This film really does talk about the idea of what it could conceivably be like if someone really did suit up to fight the criminals. They certainly wouldn't just pack it in. They would definitely fight and someone truly bent could rise up to take on the hero.

I really like this film, but it isn't perfect. On a minor note the infamous Batman growl seems more pronounced here than in Batman Begins. Bruce seized onto the idea of Harvey Dent as saviour a little too easily and likely prompted by his pining for Rachel. Too bad he couldn't see that she was already out of reach. It was clear she really didn't know him. I also don't really agree with the ending thought that Batman had to be made into a hunted criminal just to cover up what Harvey had done. If a scapegoat were really need there were certainly other more "worthy" candidates available in a snake pit like Gotham City.

I mentioned some over-the-top moments: Well, just when did the Joker have the time and foresight and opportunity to so thoroughly lace the hospital with explosives? Seeing the tractor trailer flip end-over-end struck me as highly unlikely. Catching Rachel in midair, not deploying the cape as glider and yet they still survived the fall unscathed!!! And there were a few other moments. Well, it is a superhero film.

Watching this again, though, it is a good followup to Batman Begins. But it does make me wonder: as much as I look forward to The Dark Knight Rises I do wonder about how Nolan will be able to top The Dark Knight.
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Old June 19 2012, 11:36 PM   #149
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Re: Batman...

A beaker full of death wrote: View Post
Trekker4747 wrote: View Post
"Batman is an insane sociopath" is one of the things that I don't get and "follow" when it comes to Batman and is one of the main reasons Frank Miller's "All Star Batman and Robin age Twelve" sucks so much.
yeah, the whole thing really originated with Miller, who has said many times that Batman is insane (see the extras on the Daredevil DVD, for instance). I'm not a fan of this interpretation.
I've always gone with Superman being the "real guy" with Clark Kent being "the disguise"
Ditto.
So with Batman is the "real man" the playboy billionaire or the sociopathic crime-fighter?
Well, we have to stick with the source material. Bruce Wayne, like Don Diego de la Vega, is a rich wastrel, a front for the activities of Batman. So Batman is the real man.
I, mostly, agree but think the "real man" lies somewhere in between with Batman being Bruce's Mr. Hyde to "public figure Bruce Wayne's" Dr. Jekyll. Neither persona is the "real man." As Bruce he turns up the douchebag, clueless, billionaire to 11. As Batman he turns up the "ruthless crimefighter" to 26.

Who he "really is" is probably closer to how he behaves in private, with Alfred or anyone else who knows his true identity. When he's brooding in the Batcave or something we're seeing the "real guy."
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Old June 20 2012, 12:41 AM   #150
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Re: Batman...

Warped9 wrote: View Post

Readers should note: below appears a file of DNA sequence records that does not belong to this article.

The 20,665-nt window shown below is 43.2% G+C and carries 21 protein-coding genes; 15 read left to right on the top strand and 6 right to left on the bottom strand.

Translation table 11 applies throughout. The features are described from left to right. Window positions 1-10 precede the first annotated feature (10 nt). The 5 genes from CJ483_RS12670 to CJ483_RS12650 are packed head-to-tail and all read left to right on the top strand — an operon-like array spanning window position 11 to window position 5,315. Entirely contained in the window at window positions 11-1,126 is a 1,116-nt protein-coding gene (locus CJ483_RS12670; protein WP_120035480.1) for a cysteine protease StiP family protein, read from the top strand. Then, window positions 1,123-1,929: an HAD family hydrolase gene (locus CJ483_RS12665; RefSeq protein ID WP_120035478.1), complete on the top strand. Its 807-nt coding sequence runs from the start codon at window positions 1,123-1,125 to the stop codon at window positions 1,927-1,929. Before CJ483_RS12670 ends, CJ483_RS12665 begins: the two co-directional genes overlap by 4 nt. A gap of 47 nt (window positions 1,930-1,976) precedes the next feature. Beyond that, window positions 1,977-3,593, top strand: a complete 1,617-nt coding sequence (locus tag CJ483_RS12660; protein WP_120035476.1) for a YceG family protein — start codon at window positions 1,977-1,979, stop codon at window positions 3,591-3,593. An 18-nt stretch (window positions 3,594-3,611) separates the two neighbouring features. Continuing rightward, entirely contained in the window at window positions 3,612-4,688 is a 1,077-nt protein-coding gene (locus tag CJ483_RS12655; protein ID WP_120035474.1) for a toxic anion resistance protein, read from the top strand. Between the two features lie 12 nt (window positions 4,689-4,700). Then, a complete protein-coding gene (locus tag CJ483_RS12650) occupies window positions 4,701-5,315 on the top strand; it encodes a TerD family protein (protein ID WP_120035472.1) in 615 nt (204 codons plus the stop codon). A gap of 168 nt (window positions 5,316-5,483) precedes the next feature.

Bruce seized onto the idea of Harvey Dent as saviour a little too easily and likely prompted by his pining for Rachel. Too bad he couldn't see that she was already out of reach. It was clear she really didn't know him. I also don't really agree with the ending thought that Batman had to be made into a hunted criminal just to cover up what Harvey had done. If a scapegoat were really need there were certainly other more "worthy" candidates available in a snake pit like Gotham City.
It's about more than that, though. The arc of the two films so far is the redemption of Gotham. In the first film, the city was so corrupt and lost that it needed Batman and his extreme methods to save it from itself. Batman gave Gotham a symbol of hope to start pulling them out of despair and back toward the light, but that was just the first step, an extreme measure for an extreme situation. The next step was healing Gotham to the point that the system could work again and the people would have enough hope and belief in their city that they could make it a safe, just place on their own, without needing the crutch of Batman anymore. Building up Harvey was about that, about giving Gotham a legitimate champion who worked within the system and out in the open. Batman could only take the city's recovery so far, and he needed to hand it off to Harvey to take it the rest of the way. Batman's sacrifice at the end was about completing that transition: replacing Batman with Harvey as the city's symbol of hope and justice, weaning Gotham of its dependence on Batman and enabling it to stand on its own as a healthy society once more.



Trekker4747 wrote: View Post
I, mostly, agree but think the "real man" lies somewhere in between with Batman being Bruce's Mr. Hyde to "public figure Bruce Wayne's" Dr. Jekyll. Neither persona is the "real man." As Bruce he turns up the douchebag, clueless, billionaire to 11. As Batman he turns up the "ruthless crimefighter" to 26.

Who he "really is" is probably closer to how he behaves in private, with Alfred or anyone else who knows his true identity. When he's brooding in the Batcave or something we're seeing the "real guy."
Well, the real guy is the brilliant and ultra-capable man devoted to his crimefighting mission above all else. So in that sense, Batman is the real persona. But the way he presents himself as Batman, the theatricality and iconography of it, is calculated psychological warfare to strike fear into the hearts of criminals and instill hope in their beleaguered victims.